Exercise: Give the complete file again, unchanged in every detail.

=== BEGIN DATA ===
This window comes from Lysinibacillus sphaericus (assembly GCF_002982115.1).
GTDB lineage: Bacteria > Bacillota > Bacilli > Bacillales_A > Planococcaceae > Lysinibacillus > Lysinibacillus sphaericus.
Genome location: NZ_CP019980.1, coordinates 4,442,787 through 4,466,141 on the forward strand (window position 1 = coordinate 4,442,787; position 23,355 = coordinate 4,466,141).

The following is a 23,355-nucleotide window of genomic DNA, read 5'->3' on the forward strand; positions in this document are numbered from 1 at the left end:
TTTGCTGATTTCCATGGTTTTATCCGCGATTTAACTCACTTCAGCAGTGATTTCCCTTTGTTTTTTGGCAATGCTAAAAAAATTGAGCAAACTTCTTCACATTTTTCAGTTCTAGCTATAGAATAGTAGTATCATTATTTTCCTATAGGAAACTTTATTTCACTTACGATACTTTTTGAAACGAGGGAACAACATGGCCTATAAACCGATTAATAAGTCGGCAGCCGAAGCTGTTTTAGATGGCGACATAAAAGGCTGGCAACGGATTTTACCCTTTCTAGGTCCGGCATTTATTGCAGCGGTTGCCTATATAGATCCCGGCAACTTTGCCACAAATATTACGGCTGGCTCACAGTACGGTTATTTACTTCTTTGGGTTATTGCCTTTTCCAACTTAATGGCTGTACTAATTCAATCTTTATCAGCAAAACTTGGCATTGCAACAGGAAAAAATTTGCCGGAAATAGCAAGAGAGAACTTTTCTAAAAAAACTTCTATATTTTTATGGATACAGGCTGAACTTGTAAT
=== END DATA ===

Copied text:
This window comes from Lysinibacillus sphaericus (assembly GCF_002982115.1).
GTDB lineage: Bacteria > Bacillota > Bacilli > Bacillales_A > Planococcaceae > Lysinibacillus > Lysinibacillus sphaericus.
Genome location: NZ_CP019980.1, coordinates 4,442,787 through 4,466,141 on the forward strand (window position 1 = coordinate 4,442,787; position 23,355 = coordinate 4,466,141).

The following is a 23,355-nucleotide window of genomic DNA, read 5'->3' on the forward strand; positions in this document are numbered from 1 at the left end:
TTTGCTGATTTCCATGGTTTTATCCGCGATTTAACTCACTTCAGCAGTGATTTCCCTTTGTTTTTTGGCAATGCTAAAAAAATTGAGCAAACTTCTTCACATTTTTCAGTTCTAGCTATAGAATAGTAGTATCATTATTTTCCTATAGGAAACTTTATTTCACTTACGATACTTTTTGAAACGAGGGAACAACATGGCCTATAAACCGATTAATAAGTCGGCAGCCGAAGCTGTTTTAGATGGCGACATAAAAGGCTGGCAACGGATTTTACCCTTTCTAGGTCCGGCATTTATTGCAGCGGTTGCCTATATAGATCCCGGCAACTTTGCCACAAATATTACGGCTGGCTCACAGTACGGTTATTTACTTCTTTGGGTTATTGCCTTTTCCAACTTAATGGCTGTACTAATTCAATCTTTATCAGCAAAACTTGGCATTGCAACAGGAAAAAATTTGCCGGAAATAGCAAGAGAGAACTTTTCTAAAAAAACTTCTATATTTTTATGGATACAGGCTGAACTTGTAAT